Next week I am starting in my new position as an associate at the Pinhoe Dental Centre. This feels like such a positive step for me and it is one of the most exciting things to happen in my professional life to date. But for obvious reasons the move also comes with some trepidation seeing as I have worked only in one practice since qualifying 8 years ago.
So in preparation for the move I have been re-reading or re-listening to some of the books that have most influenced my thinking over the last year to make sure I am as mentally prepared as I can be to make the most of the new opportunities ahead. And top of that list (probably in joint first place with productivity ninja which can be found here: http://www.drchrisharper.co.uk/blog/productivity-ninja-revisited) is Simon Sinek’s seminal book “Start with Why”.
In Start with Why the author explains his concept of the golden circle in which an individual‘s or organisation’s actions can be broken into 3 categories. There is What you do, How you do those things and then in the middle is Why. Sinek states his Why as “To inspire others to do the things that inspire them”. And boy does he come good on that promise in this book. The concept and delivery is so fantastic that I would be surprised if anybody can digest this and not feel motivated to take action on it. And if you happen to own a practice or any other business then you would be crazy not to at least hear what Sinek has to say. The Why influences hiring, strategy, advertising (to such a huge extent), how to turn down good opportunities to follow better ones, succession of one CEO to another and how to stay true to guiding principles as a business scales.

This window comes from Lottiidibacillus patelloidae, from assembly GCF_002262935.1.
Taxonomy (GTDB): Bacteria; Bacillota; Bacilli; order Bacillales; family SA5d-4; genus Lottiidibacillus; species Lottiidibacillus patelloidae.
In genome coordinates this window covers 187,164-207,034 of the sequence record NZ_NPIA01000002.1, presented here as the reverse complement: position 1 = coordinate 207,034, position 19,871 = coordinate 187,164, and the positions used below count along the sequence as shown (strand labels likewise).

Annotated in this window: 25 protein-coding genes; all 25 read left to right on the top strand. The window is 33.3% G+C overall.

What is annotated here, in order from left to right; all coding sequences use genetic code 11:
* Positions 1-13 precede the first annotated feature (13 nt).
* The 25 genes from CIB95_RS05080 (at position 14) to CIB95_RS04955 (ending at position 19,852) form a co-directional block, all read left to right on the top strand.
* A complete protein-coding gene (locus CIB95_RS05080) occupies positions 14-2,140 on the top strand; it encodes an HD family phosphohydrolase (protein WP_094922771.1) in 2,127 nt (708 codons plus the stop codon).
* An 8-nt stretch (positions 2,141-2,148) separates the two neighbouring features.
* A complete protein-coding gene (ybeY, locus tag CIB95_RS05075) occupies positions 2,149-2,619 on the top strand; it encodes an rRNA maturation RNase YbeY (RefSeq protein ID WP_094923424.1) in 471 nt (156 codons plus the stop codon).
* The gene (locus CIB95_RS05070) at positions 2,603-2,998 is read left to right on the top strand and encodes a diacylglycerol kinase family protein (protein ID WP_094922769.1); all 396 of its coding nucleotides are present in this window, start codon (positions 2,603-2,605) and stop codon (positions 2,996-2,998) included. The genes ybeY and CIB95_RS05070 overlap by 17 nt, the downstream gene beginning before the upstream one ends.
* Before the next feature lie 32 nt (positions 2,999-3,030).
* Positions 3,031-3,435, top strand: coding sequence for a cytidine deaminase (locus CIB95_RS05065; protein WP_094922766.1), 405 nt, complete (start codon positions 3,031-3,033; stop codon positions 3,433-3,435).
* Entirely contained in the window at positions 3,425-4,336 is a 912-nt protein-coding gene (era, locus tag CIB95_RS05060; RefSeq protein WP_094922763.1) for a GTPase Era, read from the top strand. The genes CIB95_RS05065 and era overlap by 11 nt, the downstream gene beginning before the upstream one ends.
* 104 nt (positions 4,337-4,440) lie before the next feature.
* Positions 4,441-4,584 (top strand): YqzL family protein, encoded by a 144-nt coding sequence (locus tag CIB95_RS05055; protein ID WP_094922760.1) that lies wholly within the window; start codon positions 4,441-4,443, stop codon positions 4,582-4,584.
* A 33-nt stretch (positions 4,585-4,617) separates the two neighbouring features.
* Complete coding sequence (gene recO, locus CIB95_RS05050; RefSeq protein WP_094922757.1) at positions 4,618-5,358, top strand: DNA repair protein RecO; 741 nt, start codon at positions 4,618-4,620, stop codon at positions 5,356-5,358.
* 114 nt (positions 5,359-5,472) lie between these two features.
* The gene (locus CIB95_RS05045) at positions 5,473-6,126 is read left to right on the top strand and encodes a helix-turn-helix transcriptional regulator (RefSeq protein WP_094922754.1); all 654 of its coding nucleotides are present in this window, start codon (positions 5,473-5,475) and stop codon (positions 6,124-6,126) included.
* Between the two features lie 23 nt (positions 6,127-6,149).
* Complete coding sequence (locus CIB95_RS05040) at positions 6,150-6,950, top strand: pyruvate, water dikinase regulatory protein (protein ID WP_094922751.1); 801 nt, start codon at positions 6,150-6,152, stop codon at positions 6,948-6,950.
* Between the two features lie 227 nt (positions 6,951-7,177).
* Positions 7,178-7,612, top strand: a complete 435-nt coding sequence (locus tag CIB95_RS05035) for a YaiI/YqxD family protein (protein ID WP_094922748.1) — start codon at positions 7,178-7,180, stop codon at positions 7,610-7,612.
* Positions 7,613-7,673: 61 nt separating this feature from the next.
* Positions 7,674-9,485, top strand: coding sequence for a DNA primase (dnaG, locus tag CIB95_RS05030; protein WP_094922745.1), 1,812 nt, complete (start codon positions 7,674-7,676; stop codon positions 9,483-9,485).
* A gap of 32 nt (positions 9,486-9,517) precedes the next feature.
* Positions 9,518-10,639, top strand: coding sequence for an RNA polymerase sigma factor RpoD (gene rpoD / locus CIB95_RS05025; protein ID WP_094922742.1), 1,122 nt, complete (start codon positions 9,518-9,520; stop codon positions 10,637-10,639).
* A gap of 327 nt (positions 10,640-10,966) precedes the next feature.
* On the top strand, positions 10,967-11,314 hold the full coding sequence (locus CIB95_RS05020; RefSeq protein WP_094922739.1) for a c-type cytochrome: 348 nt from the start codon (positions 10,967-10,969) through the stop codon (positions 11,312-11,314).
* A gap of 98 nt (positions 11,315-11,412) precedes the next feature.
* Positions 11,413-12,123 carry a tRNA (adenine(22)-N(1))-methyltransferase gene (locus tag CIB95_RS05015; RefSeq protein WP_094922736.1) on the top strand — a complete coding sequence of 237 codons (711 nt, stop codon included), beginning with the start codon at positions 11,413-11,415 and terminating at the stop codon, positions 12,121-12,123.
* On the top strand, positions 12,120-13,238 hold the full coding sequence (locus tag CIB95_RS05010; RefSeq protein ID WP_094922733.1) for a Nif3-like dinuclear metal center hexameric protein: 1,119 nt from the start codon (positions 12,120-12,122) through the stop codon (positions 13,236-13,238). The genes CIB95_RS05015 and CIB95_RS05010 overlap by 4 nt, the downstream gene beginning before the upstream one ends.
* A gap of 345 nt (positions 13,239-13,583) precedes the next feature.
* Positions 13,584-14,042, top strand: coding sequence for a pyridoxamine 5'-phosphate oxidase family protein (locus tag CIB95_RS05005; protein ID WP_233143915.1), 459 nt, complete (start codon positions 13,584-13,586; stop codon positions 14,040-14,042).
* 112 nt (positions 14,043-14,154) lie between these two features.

When I first listened to Start with Why it helped me to realise my driving motivation “To help and inspire others to become better versions of themselves”. Understanding this Why has massively helped to guide my decisions on what opportunities to pursue to ensure not only that I can achieve a lot but more importantly to feel successful in what I achieve.
The only criticism I can offer of this book is that the importance of the Why is made very clear, but What to do to work out your own Why is less obvious. For that I would strongly suggest you follow this book up by delving into the second book on this topic aptly called Find your Why. That book helped me to fill out the extra details of my own golden circle and really helped to add extra layers of depth to this idea. If you are interested, my golden circle can be seen above.
Normally I like to try to share snippets and learning ideas from books, but the only recommendation I can give is to read the whole book. It really is worth it. You can get either the physical version or audible version here: https://amzn.to/2HwguOY
Dr Chris Harper